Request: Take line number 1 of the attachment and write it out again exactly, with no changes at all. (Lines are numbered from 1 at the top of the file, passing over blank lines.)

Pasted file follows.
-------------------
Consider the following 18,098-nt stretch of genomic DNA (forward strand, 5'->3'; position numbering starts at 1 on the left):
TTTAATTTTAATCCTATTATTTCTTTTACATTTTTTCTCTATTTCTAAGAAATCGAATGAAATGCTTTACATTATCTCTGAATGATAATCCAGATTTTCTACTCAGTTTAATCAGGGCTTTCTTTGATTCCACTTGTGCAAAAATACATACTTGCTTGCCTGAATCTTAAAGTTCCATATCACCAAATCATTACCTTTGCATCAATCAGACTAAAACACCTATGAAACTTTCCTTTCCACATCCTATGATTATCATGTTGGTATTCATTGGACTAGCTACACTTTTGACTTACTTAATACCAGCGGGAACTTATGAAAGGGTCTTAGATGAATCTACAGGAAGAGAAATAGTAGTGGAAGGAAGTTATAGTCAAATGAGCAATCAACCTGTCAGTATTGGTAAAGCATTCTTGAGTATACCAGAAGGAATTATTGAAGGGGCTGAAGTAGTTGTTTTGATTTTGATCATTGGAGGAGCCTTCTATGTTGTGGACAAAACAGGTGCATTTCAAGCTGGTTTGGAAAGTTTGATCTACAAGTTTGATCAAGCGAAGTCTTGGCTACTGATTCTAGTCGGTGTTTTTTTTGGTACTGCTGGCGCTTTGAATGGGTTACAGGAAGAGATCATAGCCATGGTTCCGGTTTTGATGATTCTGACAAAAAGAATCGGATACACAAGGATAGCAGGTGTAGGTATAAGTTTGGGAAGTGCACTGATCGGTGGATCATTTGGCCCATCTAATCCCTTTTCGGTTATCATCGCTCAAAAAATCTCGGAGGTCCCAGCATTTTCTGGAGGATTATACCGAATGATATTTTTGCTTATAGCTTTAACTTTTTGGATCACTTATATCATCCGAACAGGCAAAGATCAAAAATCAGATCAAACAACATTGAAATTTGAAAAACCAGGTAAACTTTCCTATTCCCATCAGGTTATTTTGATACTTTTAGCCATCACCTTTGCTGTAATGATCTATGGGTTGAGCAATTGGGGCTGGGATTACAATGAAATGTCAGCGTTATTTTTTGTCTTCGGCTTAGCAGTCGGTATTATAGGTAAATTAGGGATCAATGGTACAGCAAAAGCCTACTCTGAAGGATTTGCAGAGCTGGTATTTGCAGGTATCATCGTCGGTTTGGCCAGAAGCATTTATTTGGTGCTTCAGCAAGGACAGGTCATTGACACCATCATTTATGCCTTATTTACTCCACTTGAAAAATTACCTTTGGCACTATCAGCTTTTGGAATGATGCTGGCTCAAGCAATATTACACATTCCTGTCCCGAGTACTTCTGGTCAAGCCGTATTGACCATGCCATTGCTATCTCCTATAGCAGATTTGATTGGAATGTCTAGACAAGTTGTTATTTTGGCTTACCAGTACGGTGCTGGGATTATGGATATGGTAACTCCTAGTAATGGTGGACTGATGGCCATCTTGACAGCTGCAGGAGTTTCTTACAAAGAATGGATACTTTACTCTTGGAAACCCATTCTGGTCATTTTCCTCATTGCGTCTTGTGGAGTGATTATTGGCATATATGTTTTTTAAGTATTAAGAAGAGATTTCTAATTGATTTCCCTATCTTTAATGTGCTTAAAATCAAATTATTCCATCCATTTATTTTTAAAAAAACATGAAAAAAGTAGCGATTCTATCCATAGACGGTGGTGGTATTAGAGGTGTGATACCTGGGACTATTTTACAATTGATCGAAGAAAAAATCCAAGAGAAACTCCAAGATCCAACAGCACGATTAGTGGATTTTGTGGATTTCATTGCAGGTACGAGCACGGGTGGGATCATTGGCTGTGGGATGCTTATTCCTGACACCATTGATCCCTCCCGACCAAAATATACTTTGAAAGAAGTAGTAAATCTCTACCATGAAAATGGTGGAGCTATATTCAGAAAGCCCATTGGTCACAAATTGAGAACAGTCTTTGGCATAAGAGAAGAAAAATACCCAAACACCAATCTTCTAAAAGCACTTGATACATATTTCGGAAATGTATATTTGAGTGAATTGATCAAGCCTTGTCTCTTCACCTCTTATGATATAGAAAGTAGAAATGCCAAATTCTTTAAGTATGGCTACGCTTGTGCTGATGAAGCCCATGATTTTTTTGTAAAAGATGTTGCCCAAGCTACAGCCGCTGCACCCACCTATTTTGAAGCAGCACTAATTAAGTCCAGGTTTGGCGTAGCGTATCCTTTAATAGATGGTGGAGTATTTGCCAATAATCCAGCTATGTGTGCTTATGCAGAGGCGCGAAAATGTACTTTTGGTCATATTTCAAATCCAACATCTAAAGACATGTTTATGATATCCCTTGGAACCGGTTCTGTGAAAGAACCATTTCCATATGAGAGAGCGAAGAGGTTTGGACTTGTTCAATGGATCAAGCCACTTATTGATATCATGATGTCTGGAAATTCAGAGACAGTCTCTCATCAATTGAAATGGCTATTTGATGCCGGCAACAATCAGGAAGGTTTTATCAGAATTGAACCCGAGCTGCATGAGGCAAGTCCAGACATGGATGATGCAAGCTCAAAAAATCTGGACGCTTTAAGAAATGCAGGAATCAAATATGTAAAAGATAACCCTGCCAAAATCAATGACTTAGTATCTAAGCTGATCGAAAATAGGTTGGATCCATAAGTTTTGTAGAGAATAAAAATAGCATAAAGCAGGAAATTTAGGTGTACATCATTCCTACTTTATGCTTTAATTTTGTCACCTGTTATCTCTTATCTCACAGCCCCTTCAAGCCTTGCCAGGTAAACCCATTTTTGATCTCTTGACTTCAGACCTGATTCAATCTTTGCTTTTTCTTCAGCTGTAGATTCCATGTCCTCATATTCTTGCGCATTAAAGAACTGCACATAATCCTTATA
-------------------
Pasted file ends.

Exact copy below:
Consider the following 18,098-nt stretch of genomic DNA (forward strand, 5'->3'; position numbering starts at 1 on the left):